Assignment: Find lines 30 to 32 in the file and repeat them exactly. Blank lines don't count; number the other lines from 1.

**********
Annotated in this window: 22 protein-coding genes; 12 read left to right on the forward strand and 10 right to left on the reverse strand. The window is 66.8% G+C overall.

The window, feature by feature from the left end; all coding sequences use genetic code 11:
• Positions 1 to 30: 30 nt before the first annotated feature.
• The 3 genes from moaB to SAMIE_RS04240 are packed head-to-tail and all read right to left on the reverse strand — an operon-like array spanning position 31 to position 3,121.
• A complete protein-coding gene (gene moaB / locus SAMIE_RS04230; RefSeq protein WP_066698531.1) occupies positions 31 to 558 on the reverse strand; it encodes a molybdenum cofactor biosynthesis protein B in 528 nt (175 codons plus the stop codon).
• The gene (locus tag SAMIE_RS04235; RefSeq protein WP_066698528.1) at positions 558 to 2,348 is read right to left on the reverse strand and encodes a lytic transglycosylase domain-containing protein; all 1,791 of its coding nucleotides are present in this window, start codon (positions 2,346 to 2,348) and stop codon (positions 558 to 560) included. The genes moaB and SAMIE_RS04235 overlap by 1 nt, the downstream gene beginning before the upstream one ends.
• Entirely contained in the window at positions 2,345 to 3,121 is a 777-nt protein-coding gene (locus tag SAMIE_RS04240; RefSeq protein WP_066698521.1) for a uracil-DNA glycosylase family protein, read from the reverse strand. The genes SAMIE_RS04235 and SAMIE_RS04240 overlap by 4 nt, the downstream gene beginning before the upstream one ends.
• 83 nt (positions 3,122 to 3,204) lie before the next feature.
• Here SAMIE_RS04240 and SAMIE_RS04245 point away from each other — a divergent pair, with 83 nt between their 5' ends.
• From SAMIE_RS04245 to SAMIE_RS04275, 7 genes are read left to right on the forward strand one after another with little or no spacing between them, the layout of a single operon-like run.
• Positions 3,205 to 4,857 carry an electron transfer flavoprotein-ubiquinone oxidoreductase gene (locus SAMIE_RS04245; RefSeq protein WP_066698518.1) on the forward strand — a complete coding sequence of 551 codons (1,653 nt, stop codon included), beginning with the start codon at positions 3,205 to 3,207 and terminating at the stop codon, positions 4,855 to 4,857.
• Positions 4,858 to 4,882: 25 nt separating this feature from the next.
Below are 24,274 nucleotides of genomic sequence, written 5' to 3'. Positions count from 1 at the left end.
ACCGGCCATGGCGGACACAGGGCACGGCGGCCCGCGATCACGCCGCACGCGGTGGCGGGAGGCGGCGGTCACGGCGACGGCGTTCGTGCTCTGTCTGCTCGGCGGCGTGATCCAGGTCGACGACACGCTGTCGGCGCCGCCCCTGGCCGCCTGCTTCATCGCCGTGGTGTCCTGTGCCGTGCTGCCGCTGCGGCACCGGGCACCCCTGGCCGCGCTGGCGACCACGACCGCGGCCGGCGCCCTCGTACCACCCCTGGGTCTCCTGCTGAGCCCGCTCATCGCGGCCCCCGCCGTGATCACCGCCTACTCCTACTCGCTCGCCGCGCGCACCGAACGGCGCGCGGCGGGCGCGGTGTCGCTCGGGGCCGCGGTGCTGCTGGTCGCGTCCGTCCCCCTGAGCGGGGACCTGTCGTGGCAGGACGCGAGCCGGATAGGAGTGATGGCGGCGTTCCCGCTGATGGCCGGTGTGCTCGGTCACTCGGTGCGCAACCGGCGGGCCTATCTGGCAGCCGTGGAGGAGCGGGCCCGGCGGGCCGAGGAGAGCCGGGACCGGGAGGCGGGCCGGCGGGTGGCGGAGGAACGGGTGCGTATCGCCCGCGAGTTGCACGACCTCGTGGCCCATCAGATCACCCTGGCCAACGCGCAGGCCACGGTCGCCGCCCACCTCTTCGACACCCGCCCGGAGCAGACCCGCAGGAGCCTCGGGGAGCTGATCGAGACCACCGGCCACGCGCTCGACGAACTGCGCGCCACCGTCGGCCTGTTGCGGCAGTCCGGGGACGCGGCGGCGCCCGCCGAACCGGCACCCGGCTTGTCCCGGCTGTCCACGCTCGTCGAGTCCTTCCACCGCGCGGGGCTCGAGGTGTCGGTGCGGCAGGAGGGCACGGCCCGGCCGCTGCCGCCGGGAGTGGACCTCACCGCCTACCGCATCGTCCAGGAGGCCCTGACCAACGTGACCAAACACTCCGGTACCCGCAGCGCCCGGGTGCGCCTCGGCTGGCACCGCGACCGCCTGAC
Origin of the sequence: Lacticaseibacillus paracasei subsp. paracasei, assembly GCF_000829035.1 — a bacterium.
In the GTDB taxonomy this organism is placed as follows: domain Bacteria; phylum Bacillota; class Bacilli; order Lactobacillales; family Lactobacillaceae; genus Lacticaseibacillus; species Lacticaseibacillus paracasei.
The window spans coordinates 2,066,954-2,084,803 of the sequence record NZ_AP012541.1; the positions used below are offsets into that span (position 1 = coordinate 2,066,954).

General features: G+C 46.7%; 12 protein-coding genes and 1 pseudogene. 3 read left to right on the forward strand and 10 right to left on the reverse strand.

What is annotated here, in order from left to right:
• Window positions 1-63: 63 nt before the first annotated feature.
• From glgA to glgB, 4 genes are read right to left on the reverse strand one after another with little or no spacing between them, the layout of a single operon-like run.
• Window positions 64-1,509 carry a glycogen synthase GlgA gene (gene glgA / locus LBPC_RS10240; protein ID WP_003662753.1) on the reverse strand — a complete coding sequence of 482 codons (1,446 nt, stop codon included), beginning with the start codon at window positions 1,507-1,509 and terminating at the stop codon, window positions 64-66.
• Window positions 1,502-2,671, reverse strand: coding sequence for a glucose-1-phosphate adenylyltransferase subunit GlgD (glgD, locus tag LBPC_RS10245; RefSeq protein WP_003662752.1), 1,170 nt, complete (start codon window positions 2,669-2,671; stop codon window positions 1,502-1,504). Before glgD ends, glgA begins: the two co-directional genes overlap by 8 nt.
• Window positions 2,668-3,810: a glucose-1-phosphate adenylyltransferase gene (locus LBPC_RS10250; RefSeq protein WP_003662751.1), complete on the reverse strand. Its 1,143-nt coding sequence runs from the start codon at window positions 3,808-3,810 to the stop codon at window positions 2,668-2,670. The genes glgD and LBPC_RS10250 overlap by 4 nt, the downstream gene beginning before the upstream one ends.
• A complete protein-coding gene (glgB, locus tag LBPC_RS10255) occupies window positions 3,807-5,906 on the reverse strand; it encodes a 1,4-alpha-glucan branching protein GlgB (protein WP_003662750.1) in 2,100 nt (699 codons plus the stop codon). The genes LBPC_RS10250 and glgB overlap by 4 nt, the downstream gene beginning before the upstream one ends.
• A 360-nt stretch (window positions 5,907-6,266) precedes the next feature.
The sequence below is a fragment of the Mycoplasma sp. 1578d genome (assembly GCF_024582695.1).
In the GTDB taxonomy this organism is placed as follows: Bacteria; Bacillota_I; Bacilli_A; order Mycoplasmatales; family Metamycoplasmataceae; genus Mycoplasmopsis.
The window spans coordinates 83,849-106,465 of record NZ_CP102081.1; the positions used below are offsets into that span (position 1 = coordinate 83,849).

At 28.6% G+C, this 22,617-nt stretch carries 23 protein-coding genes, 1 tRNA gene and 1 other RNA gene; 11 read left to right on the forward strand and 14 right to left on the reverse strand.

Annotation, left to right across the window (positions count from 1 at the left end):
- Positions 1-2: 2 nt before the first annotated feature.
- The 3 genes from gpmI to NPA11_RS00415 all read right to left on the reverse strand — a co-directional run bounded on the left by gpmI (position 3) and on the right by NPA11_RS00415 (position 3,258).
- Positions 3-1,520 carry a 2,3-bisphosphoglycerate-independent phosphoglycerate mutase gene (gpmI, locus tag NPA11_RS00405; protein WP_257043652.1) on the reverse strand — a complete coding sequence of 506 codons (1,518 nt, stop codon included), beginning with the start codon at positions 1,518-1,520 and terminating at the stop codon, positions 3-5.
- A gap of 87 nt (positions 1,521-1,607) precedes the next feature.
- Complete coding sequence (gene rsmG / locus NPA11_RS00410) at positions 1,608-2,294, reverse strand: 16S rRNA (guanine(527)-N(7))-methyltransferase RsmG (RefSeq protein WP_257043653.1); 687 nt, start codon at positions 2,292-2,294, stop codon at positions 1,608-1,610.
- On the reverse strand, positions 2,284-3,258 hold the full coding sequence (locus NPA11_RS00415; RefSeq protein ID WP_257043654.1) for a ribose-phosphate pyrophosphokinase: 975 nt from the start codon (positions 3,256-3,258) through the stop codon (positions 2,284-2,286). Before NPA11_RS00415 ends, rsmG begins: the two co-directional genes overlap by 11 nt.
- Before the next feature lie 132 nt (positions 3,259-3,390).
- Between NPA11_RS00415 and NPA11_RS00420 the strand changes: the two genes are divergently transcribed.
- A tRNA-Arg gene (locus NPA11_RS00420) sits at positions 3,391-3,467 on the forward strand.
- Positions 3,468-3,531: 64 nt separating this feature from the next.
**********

At 28.6% G+C, this 22,617-nt stretch carries 23 protein-coding genes, 1 tRNA gene and 1 other RNA gene; 11 read left to right on the forward strand and 14 right to left on the reverse strand.

Annotation, left to right across the window (positions count from 1 at the left end):
- Positions 1-2: 2 nt before the first annotated feature.